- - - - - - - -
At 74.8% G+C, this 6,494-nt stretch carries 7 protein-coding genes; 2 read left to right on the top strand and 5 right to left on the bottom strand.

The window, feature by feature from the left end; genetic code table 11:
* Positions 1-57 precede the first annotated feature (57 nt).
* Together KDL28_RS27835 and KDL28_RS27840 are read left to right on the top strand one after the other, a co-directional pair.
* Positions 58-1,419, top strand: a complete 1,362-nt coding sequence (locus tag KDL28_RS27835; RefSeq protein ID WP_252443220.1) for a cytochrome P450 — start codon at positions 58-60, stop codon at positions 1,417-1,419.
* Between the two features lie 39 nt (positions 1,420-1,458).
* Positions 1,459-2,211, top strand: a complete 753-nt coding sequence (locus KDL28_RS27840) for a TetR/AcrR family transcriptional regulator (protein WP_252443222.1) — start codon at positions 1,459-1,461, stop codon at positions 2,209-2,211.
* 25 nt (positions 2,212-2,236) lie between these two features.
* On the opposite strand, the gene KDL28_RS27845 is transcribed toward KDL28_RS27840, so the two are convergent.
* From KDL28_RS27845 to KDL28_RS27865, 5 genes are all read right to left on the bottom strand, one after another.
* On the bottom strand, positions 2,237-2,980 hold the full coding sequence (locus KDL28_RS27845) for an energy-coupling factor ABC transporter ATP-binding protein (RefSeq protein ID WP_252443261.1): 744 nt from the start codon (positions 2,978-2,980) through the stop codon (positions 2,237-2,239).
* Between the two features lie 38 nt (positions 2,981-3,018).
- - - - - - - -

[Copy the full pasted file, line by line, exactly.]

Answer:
At 74.8% G+C, this 6,494-nt stretch carries 7 protein-coding genes; 2 read left to right on the top strand and 5 right to left on the bottom strand.

The window, feature by feature from the left end; genetic code table 11:
* Positions 1-57 precede the first annotated feature (57 nt).
* Together KDL28_RS27835 and KDL28_RS27840 are read left to right on the top strand one after the other, a co-directional pair.
* Positions 58-1,419, top strand: a complete 1,362-nt coding sequence (locus tag KDL28_RS27835; RefSeq protein ID WP_252443220.1) for a cytochrome P450 — start codon at positions 58-60, stop codon at positions 1,417-1,419.
* Between the two features lie 39 nt (positions 1,420-1,458).
* Positions 1,459-2,211, top strand: a complete 753-nt coding sequence (locus KDL28_RS27840) for a TetR/AcrR family transcriptional regulator (protein WP_252443222.1) — start codon at positions 1,459-1,461, stop codon at positions 2,209-2,211.
* 25 nt (positions 2,212-2,236) lie between these two features.
* On the opposite strand, the gene KDL28_RS27845 is transcribed toward KDL28_RS27840, so the two are convergent.
* From KDL28_RS27845 to KDL28_RS27865, 5 genes are all read right to left on the bottom strand, one after another.
* On the bottom strand, positions 2,237-2,980 hold the full coding sequence (locus KDL28_RS27845) for an energy-coupling factor ABC transporter ATP-binding protein (RefSeq protein ID WP_252443261.1): 744 nt from the start codon (positions 2,978-2,980) through the stop codon (positions 2,237-2,239).
* Between the two features lie 38 nt (positions 2,981-3,018).